U-explortion in Pacific. Meanwhile, 480 km east of Tonga, on the Pacific Island of Niue, a drilling program costing US $1 million is about to begin. The purpose? The chief executive of Roycol, a Sydney-based corporation, says uranium is the primary target, but there are also hopes of locating possible polymetallic deposits. Roycol has bought exploration rights over the entire island through a deal with Avian Mining Pty Ltd. Avian, in 1969, set out to explore the South and Central Pacific regions, principally for phosphate, but found at Niue extremely high background radiation levels (60 times higher than generally found in Australia). Roycol, it seems, expects the island's residents to be grateful for any "viable" mineral discovery, as it could provide a boost to its subsistence economy. The island, only 260 square km, is dependent on regular cash support from the New Zealand government. The Australian, 11 Feb. 1991
Rossing U-mine wins contract. Namibia's Rossing Uranium has concluded a major long-term contract for the supply of 5,200 short tons of uranium oxide to the French nuclear power industry. It is the first contract for the company since Namibia's independence in March 1990. The British-based mining concern, RTZ Corp., holds a 46.5% equity interest in the company. The uranium is to be delivered to Total Compagnie Nucleaire, itself a 10% shareholder in Rossing, and will then be sold to the French state-owned utility Electricite de France. The contract, which starts in 1995 and runs to 2002, is expected to restore output at the mine to nearly full capacity. Rossing is the world's biggest low-cost uranium producer and has a full-rated capacity of 4,500 tonnes/ year but has been operating at 75% of capacity since the late 1980s. This, says "Mining Journal", reflects the fact that most of the long-term supply contracts originally signed with utilities in the UK, France, West Germany and elsewhere during the 1970s had expired, as well as the impact of US economic sanctions against South Africa and Namibia under the 1986 Anti-Apartheid Act. Negotiations are currently underway with other potential customers. On the political level, the company has established a close working relationship with the new Swapoled government. The government has agreed on joint promotion of the mine, and Rossing's managing director was the only representative of the Namibian private sector to be included in President Nujona's delegation to the US in June of last year. Mining Journal (UK), 14 Sept. 1990
Algeria/China cooperate on N-power. As a reaction to an article in "The Washington Post" newspaper (US), in which Algeria was accused of developing a nuclear weapons program with China's help, the official Algerian press agency said on 14 April that there is no such program. The agency did admit that there is cooperation between Algeria and China, but the program, it said, is purely for the development of 'peaceful' nuclear power. taz (FRG), 15 April 1991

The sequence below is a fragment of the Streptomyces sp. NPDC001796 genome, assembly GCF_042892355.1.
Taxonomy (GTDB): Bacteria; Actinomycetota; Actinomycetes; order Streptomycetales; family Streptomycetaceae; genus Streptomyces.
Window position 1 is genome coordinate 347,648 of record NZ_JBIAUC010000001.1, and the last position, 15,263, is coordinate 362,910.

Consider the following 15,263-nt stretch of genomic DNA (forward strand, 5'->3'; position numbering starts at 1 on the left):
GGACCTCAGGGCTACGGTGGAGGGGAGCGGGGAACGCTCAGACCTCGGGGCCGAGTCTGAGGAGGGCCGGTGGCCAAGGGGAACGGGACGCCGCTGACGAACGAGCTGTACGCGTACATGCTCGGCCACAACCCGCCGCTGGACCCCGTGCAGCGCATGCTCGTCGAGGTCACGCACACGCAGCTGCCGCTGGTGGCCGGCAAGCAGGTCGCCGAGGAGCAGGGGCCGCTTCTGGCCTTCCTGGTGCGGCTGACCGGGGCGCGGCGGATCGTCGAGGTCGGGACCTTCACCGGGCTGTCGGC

Karlsruhe decommissioning, FRG. In 1960 a small scale reprocessing plant was planned at the nuclear research institute at Karls-ruhe as a prototype for a commercial reprocessing plant. In 1971 the plant went into operation. However, when the electricity companies decided in 1989 that the reprocessing plant at Wackersdorf would not be completed and German fuel rods would be reprocessed at la Hague and Sellafield, that meant the end of the Karlsruhe facility in 1990. During the 20 years of its operation, 1.2 tonnes of plutonium were separated, leaving 70 cubic meters of liquid high level radio-active waste stored on site. That waste is to be transported to Mol (Belgium) where the German reprocessing firm, DWK, has an installation. There the waste is to be vitrified and stored. Estimated costs for decommissioning and cleaning up the Karlsruhe site are, according to the head of the company, 1.9 billion DM (approximately US $1.3 billion). Some 400 workers will busy with taking care of the mess over the next 10 to 15 years. taz (FRG), 25 March 1991
Norway buys back heavy water from Israel. Israel, after 31 years, has sold about half of the amount of heavy water it bought from Norway back to that country for 10 million Kroner (US $1.8). This is the result of three years of negotiations between the two countries. Norway, in its turn, is no longer insisting on inspections by the International Atomic Energy Agency to determine Israel's use of the heavy water. In the past such inspections have always been refused by Israel. Norway had first insisted on the IAEA inspections in 1986, after US publications established a direct link between the heavy water and Israel's nuclear weapons program. The purchase agreement between the two countries had included Norway's right to demand inspections of Israeli installations using the heavy water, but when it tried to exercise this right, Israel refused to cooperate. There are still at least 8 tonnes of the Norwegian heavy water at Israel's Dimona facility. The heavy water is useless to Norway, which has no possibility to use it. taz (FRG), 5 March 1991
Moscow threatens to end N-Korean U-supply. During a visit to Tokyo, Vitaly Ignatenko (presidential spokesperson in the USSR) warned North Korea that if it doesn't allow inspections from the IAEA the Soviet Union would stop supplying uranium to that country, as well as end nuclear cooperation. North Korea has signed the Non-Proliferation Treat, but has so forbidden inspections at its installations. Dirk Bannink (NL)